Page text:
I guess you must be a fan of westerns, I don’t know if you were one even before “Old Henry,” but I suppose you’ve become a big fan now! What are your 3 favorite western movies?
That’s good! [laughs] I think I will put “Tombstone,” “Unforgiven,” “Lonesome Dove.”
Did you watch any movie or TV show lately that made you discover something new about yourself?
Yes! While I was filming “Jurassic World,” we were quarantined at a hotel, and I watched a movie directed by James Fox called “The Phenomenon,” which deals with extraterrestrials and unidentified flying objects. My mind was completely blown after watching that film, and subsequently, I think I’ve watched every bit of content you can find on all the streaming platforms on the subject. I just finished “UFO,” produced by J.J. Abrams, and it is fascinating, real, and, to be honest, it’s made me think so much about it. That’s the most interesting topic for me right now.
“Extraterrestrials and unidentified flying objects”
An epic fail on set?
I took my teeth out for a movie, and that movie is never coming out, so I did that for nothing! [laughs] I’d say that would be in the “fail” category, also for the veneers I had to put in…
What’s your must-have on set?
You’re also a director: what stories do you dream to tell, both as an actor and director?
There’s a movie that I directed called “Mully,” I think you’d love it, it’s a film that I put my heart and soul into making. I turned down acting work to continue making this film because it’s one of the most miraculous stories I’ve ever heard of. It’s a real story, about a man named Charles Mully and his wife Esther Mully who, almost 30 years ago now, started the Mully Children’s Family in Kenya. The first mission they did was to rescue orphans and abandoned street children who had been left for dead. On the first night of getting this decision from God, he went out and started bringing these street kids into his mansion: at the end of the first year, he had 300 children living with him, and the town thought he was crazy. Cut to 25 years later, he has rescued 25,000 children, they all call him “dad.” He’s created a rehabilitation program, an elementary school, a middle school, and a high school, and he’s building a university now; he’s created sustainable farming with its own micro-climate – in many parts of Kenya it’s not raining, but because of what Charles has done with conservation of water and forest, he’s managed to this micro-climate, so it rains on his property. What he’s doing can change the world, and that’s the movie that I’ve decided to direct first. I was asked to by my friend John Bardis, and it was life-changing, and that’s the type of stories that I want to tell, stories that can illuminate the hope that humanity can have, a little bit of faith in hard work and never giving up. We can change the world, and Charles Mully is.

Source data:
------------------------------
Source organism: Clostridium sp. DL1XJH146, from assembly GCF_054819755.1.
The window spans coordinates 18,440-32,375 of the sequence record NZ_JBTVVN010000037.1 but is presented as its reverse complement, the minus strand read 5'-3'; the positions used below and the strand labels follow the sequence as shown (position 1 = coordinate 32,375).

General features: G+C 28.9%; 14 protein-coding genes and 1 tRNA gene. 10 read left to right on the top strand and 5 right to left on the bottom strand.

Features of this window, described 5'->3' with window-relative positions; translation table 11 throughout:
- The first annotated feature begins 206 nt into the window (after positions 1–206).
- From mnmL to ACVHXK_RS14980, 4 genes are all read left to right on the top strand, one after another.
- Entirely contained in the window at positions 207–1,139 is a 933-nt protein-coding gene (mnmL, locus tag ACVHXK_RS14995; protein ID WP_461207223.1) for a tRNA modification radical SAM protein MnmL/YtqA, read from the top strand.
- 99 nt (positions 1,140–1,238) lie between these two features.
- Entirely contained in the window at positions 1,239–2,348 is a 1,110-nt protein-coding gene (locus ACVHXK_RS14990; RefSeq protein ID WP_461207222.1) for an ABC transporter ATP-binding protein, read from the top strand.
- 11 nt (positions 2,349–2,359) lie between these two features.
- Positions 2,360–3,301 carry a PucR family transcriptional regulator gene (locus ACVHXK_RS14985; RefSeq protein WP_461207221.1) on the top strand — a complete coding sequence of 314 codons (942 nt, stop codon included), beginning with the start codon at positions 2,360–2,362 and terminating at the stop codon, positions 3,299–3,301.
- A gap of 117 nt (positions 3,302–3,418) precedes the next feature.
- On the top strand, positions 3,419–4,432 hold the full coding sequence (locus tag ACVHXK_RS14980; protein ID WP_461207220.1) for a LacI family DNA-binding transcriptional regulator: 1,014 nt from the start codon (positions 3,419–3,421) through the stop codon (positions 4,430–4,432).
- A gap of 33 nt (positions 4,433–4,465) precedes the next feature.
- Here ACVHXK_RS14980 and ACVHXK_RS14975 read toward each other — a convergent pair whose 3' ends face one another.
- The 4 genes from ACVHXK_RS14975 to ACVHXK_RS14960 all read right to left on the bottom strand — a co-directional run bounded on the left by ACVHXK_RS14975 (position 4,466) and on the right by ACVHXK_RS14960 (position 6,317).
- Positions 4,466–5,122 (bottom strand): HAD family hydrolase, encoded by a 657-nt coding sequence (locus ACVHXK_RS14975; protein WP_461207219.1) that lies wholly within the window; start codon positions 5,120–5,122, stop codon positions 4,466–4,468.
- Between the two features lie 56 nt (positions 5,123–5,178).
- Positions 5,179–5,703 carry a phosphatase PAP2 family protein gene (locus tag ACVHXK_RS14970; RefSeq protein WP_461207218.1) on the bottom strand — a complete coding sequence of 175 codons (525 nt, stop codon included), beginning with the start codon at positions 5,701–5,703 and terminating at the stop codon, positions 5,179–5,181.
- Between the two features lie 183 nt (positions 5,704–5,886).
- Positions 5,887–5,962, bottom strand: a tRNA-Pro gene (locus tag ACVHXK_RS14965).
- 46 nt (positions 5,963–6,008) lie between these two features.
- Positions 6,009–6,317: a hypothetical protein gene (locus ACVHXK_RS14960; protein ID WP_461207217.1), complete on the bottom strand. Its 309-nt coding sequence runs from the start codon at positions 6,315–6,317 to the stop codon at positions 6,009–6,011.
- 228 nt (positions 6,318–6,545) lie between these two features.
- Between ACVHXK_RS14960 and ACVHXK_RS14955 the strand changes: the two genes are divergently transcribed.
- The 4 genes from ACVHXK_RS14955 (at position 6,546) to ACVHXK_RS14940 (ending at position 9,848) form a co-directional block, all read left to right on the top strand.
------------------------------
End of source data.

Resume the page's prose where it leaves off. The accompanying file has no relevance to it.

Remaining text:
“We can change the world”
What are you afraid of?
It’s a good question… I am claustrophobic. I was trying to find something more poetic, but I’m claustrophobic.
Last question: what’s your happy place?
Venice, Italy. Coming here with “Child of God” in 2013 changed my life. I get emotional just thinking about how much I love this country: it’s memories, it’s the beauty of this city, I feel like I might have lived here in a past life. I want to come here and do a play in this city, I love it with all my heart. So, that’s a happy place for me, that and the basketball court.
Photos by Johnny Carrano & Luca Ortolani.